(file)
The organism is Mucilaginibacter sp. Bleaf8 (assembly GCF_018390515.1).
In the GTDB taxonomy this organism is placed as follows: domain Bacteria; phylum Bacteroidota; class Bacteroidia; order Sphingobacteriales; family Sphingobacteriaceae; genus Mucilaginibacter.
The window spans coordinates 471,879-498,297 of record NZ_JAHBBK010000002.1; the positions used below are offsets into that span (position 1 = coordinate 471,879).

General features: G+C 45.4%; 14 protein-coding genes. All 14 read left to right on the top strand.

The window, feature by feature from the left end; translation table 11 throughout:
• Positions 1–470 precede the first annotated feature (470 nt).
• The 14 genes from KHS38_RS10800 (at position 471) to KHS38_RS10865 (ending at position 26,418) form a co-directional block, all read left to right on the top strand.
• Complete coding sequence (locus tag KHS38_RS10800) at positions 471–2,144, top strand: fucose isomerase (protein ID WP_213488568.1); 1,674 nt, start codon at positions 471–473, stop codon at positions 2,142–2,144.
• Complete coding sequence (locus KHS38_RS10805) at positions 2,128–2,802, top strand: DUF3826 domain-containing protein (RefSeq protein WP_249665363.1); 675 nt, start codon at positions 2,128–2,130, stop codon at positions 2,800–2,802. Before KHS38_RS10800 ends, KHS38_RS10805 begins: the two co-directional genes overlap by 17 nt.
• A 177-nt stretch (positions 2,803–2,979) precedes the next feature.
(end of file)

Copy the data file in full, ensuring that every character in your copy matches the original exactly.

The organism is Mucilaginibacter sp. Bleaf8 (assembly GCF_018390515.1).
In the GTDB taxonomy this organism is placed as follows: domain Bacteria; phylum Bacteroidota; class Bacteroidia; order Sphingobacteriales; family Sphingobacteriaceae; genus Mucilaginibacter.
The window spans coordinates 471,879-498,297 of record NZ_JAHBBK010000002.1; the positions used below are offsets into that span (position 1 = coordinate 471,879).

General features: G+C 45.4%; 14 protein-coding genes. All 14 read left to right on the top strand.

The window, feature by feature from the left end; translation table 11 throughout:
• Positions 1–470 precede the first annotated feature (470 nt).
• The 14 genes from KHS38_RS10800 (at position 471) to KHS38_RS10865 (ending at position 26,418) form a co-directional block, all read left to right on the top strand.
• Complete coding sequence (locus tag KHS38_RS10800) at positions 471–2,144, top strand: fucose isomerase (protein ID WP_213488568.1); 1,674 nt, start codon at positions 471–473, stop codon at positions 2,142–2,144.
• Complete coding sequence (locus KHS38_RS10805) at positions 2,128–2,802, top strand: DUF3826 domain-containing protein (RefSeq protein WP_249665363.1); 675 nt, start codon at positions 2,128–2,130, stop codon at positions 2,800–2,802. Before KHS38_RS10800 ends, KHS38_RS10805 begins: the two co-directional genes overlap by 17 nt.
• A 177-nt stretch (positions 2,803–2,979) precedes the next feature.